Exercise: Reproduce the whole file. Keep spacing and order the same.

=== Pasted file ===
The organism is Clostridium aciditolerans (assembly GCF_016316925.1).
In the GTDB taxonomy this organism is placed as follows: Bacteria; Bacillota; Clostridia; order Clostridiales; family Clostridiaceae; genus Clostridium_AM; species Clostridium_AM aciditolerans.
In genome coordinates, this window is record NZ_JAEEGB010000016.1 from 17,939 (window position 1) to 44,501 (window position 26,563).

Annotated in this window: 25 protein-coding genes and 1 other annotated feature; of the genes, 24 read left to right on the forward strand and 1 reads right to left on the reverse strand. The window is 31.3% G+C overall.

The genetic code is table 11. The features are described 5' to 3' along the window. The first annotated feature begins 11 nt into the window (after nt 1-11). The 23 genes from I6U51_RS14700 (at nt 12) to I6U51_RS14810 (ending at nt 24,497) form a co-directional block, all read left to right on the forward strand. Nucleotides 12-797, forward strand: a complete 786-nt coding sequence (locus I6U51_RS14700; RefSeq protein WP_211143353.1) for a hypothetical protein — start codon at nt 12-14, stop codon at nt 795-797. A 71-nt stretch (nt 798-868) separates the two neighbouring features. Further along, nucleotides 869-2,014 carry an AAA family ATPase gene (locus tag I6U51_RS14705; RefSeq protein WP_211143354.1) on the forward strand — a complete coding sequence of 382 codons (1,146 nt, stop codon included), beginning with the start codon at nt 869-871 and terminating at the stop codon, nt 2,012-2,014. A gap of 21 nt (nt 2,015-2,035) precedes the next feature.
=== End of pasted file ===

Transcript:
The organism is Clostridium aciditolerans (assembly GCF_016316925.1).
In the GTDB taxonomy this organism is placed as follows: Bacteria; Bacillota; Clostridia; order Clostridiales; family Clostridiaceae; genus Clostridium_AM; species Clostridium_AM aciditolerans.
In genome coordinates, this window is record NZ_JAEEGB010000016.1 from 17,939 (window position 1) to 44,501 (window position 26,563).

Annotated in this window: 25 protein-coding genes and 1 other annotated feature; of the genes, 24 read left to right on the forward strand and 1 reads right to left on the reverse strand. The window is 31.3% G+C overall.

The genetic code is table 11. The features are described 5' to 3' along the window. The first annotated feature begins 11 nt into the window (after nt 1-11). The 23 genes from I6U51_RS14700 (at nt 12) to I6U51_RS14810 (ending at nt 24,497) form a co-directional block, all read left to right on the forward strand. Nucleotides 12-797, forward strand: a complete 786-nt coding sequence (locus I6U51_RS14700; RefSeq protein WP_211143353.1) for a hypothetical protein — start codon at nt 12-14, stop codon at nt 795-797. A 71-nt stretch (nt 798-868) separates the two neighbouring features. Further along, nucleotides 869-2,014 carry an AAA family ATPase gene (locus tag I6U51_RS14705; RefSeq protein WP_211143354.1) on the forward strand — a complete coding sequence of 382 codons (1,146 nt, stop codon included), beginning with the start codon at nt 869-871 and terminating at the stop codon, nt 2,012-2,014. A gap of 21 nt (nt 2,015-2,035) precedes the next feature.